Mark Rosekind, National Highway Traffic Safety Administration (NHTSA) administrator, called on the industry to make changes in bus manufacturing that makes operator visibility a priority during a recent Metropolitan Transportation Authority (MTA) Forum on Bus Operator Visibility in New York City.
“Just getting to my hotel in Times Square from Penn Station was all the lesson I’ll need to know that driving in New York City can be a real challenge,” he said. “How can we make that challenge easier? One of the answers may well be improved vehicle designs that make it easier for drivers to see the world around them. We need to think both big and small when talking about vehicle design.”
The industry should also be looking to advanced technologies such as cameras and pedestrian crash avoidance mitigation systems, he added.
In 2016, NYC Transit is testing new safety technology on a small group of buses with the hopes of launching a larger pilot next year.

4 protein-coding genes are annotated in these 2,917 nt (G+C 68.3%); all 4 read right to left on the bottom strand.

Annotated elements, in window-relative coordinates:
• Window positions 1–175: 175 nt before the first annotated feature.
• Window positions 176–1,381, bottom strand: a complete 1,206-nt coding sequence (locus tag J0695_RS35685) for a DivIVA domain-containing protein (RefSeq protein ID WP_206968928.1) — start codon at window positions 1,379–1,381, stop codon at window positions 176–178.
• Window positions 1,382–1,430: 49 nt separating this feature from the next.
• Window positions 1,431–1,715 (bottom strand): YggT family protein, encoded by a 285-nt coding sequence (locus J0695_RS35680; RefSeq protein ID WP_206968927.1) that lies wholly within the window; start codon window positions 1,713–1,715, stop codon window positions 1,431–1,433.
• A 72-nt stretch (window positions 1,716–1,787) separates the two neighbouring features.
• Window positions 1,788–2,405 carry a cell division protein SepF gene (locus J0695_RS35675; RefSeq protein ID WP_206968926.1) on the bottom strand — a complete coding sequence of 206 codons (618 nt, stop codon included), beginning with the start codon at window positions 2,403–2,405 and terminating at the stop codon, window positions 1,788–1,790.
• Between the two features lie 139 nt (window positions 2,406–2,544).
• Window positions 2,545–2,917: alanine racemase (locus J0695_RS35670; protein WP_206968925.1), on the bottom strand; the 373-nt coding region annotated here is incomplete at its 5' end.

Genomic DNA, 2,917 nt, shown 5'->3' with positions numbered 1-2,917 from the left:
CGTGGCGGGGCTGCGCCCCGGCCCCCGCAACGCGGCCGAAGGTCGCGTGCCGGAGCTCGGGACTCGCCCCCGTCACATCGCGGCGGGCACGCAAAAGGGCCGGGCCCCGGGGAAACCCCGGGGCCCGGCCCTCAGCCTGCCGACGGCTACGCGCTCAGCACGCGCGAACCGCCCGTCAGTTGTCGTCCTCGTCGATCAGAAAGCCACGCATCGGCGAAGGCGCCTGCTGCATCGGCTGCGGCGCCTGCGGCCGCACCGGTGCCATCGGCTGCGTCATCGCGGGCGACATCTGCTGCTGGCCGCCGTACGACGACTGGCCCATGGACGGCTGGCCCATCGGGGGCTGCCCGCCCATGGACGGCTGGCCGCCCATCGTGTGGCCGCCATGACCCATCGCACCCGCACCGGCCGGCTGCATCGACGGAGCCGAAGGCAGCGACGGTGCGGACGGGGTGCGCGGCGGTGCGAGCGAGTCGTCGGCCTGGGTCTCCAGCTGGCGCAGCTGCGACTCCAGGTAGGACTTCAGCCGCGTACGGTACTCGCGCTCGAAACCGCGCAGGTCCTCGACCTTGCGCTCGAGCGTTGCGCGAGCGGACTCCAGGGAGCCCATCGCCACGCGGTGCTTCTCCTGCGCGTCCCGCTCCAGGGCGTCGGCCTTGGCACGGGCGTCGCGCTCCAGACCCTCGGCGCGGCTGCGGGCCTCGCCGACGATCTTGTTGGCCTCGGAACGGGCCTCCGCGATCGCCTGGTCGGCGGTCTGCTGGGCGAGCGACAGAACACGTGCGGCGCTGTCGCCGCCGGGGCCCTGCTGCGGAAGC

“The first is a collision avoidance system, which uses smart cameras to pro-actively warn bus operators audibly and visually in the event of a potential collision happening in the front or the sides of the bus,” according to a statement released by the MTA.
The second technology being implemented is a pedestrian turn-warning system. This device automatically alerts pedestrians audibly at a crosswalk when buses nearby are making right or left hand turns.
“Over the past two years, we have been able to decrease pedestrian and bicycle incidents involving buses by 16.4 percent,” said Thomas Prendergast, MTA chairman and CEO. “We need to do everything in our power to make sure that we not only hold on to the gains we’ve achieved, but that we continue to push to eliminate bus accidents altogether.”